Rutgers-Camden students are invited to apply to apply for enrollment in the BLDP seminar. All applicants are expected to meet both of the following selection criteria:  Have sophomore standing or above and have an overall GPA of 3.0 or above. First-semester transfer students will be evaluated based on their GPA earned at Rutgers. Students who fail to meet these admission criteria may still be allowed to apply for (and possibly enroll in) the BLDP seminar, but they will be evaluated on a case-by-case basis.

The director balances evaluations to make final decisions on people accepted for the seminar (up to a maximum of 15-20 each semester).

Students who are admitted to the BDLP are rquired to adopt the BLDP Code of Conduct. A signed contract is required from each student.

Students may count activities toward “leadership units” that were initiated prior to taking a seminar, as long as those activities occur primarily during their enrollment in their academic program.

Application for Admission to BLDP Seminar

Applications For BLDP Seminar will be ongoing until class is filled.

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  • Contact Information

  • Academic Information

  • Please enter a number from 0 to 500.
  • Transfer students only.
  • Employment Information

  • List relevant employment history

  • EmployerPositionDates of Employment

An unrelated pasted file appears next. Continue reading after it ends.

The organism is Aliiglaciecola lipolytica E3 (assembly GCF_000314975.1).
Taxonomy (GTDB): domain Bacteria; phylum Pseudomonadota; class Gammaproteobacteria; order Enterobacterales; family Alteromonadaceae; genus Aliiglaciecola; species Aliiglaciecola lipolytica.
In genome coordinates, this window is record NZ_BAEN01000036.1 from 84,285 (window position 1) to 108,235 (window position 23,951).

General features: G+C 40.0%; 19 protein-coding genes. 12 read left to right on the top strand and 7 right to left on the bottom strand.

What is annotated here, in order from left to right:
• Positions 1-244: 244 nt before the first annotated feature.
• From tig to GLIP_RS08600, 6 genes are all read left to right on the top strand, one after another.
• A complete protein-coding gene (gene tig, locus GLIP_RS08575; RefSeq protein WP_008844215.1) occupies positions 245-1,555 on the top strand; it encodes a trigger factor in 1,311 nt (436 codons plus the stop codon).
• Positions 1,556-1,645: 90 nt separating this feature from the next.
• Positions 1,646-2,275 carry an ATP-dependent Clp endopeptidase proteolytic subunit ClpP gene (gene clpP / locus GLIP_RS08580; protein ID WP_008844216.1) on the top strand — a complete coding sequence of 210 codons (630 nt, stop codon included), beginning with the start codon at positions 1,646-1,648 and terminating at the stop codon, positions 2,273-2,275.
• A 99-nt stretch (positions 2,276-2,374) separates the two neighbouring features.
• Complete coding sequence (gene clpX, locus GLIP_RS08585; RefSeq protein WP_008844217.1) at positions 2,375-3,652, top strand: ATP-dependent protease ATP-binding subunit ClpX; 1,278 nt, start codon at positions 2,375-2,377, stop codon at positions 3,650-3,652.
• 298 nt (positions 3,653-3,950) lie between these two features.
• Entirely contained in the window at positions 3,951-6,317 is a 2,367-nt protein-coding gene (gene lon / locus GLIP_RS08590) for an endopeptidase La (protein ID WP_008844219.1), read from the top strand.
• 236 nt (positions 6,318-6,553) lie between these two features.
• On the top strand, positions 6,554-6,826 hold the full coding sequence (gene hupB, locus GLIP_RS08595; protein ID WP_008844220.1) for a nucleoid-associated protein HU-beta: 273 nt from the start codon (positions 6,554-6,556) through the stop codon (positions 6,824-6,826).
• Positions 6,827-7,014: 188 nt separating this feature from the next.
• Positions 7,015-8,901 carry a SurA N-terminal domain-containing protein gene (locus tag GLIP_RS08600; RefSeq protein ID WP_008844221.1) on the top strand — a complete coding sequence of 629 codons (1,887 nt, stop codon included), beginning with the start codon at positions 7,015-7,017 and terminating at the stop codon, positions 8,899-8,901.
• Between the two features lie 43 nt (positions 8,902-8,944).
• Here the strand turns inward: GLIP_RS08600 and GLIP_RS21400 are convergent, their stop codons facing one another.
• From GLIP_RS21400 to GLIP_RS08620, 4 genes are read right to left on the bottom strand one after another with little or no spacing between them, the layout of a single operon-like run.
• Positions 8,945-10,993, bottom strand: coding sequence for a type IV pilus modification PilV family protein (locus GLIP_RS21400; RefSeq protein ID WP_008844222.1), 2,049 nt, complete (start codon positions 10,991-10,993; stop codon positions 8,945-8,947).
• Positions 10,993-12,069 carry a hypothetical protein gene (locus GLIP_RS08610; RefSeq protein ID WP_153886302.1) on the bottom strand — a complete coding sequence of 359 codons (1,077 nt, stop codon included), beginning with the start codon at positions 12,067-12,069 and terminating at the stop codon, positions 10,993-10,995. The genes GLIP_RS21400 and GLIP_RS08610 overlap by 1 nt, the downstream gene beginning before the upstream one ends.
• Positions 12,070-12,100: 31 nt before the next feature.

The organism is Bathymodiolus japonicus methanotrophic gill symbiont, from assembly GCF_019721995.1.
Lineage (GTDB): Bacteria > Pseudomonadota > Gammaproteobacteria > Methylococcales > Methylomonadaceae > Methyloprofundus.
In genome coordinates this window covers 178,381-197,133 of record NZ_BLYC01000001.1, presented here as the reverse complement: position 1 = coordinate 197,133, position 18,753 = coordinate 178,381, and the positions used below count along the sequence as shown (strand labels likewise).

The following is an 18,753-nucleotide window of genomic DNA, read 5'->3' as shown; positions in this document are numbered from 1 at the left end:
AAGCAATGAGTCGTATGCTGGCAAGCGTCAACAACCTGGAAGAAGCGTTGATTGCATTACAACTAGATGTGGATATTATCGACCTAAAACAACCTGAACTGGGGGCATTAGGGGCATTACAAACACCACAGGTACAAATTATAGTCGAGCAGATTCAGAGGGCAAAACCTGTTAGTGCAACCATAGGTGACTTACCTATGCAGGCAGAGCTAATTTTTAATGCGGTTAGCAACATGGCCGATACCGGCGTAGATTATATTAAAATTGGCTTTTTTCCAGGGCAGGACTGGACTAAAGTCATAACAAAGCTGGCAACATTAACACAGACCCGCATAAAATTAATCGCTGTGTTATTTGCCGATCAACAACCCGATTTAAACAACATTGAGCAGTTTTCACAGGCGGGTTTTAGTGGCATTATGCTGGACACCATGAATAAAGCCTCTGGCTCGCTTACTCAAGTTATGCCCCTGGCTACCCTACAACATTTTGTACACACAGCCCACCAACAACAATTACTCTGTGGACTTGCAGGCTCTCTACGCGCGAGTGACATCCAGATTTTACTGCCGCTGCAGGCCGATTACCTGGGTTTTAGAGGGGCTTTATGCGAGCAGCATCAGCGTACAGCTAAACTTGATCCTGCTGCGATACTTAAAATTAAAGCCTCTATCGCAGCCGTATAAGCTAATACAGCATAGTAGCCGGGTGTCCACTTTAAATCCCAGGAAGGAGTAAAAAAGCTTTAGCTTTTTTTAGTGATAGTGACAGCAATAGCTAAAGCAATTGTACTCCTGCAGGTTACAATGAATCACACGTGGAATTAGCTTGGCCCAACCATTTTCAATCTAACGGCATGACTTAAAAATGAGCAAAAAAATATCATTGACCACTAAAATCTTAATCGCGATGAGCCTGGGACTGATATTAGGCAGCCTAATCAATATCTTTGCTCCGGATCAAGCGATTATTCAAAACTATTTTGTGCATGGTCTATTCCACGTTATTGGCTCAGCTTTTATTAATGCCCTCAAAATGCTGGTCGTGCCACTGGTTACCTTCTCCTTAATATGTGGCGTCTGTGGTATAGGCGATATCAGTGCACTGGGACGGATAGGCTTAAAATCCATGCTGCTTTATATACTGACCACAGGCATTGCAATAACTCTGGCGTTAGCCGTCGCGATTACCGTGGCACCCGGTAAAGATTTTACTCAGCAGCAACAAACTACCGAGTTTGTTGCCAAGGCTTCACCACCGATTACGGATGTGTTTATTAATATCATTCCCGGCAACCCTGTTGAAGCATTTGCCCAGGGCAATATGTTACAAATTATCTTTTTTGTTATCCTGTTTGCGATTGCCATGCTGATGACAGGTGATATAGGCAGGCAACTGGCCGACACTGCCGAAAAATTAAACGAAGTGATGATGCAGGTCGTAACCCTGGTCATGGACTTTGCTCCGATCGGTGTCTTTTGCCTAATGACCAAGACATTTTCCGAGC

• School Leadership Information

  • Provide evidence of leadership initiative while enrolled in school by listing all school-based organizations and activities in which you have held a leadership role while a student.

  • OrganizationRoleDates 
  • Community Leadership Information

  • Provide a list of community or volunteer activities in which you engaged in a leadership role.

  • OrganizationRoleDates of Activity 
  • Essay

  • Please write a short essay between 150 to 350 words, in which you discuss the reasons why your application should be considered for the Business Leader Development Program, including what you hope to gain from the program and what you can contribute.

  • Additional Submission Instructions

  • For your application to be complete, this form and TWO REFERENCE LETTERS must be on file in the Director's office. Ideally, you will receive one letter from an academic source (e.g., a former or current instructor), and one from a business source (e.g., a former employer - even if for a part-time or volunteer position). Your letter writers should mail them directly to: Dr. Oscar Holmes IV, Associate Dean of Undergraduate Programs, Rutgers University, School of Business, 227 Penn Street, Camden, NJ 08102 or email the letters to oscar.holmesiv@rutgers.edu.

    Please only submit one application. If you experience any technical problems or need to submit the application again, please contact ldrshp@camden.rutgers.edu.

    Thank you.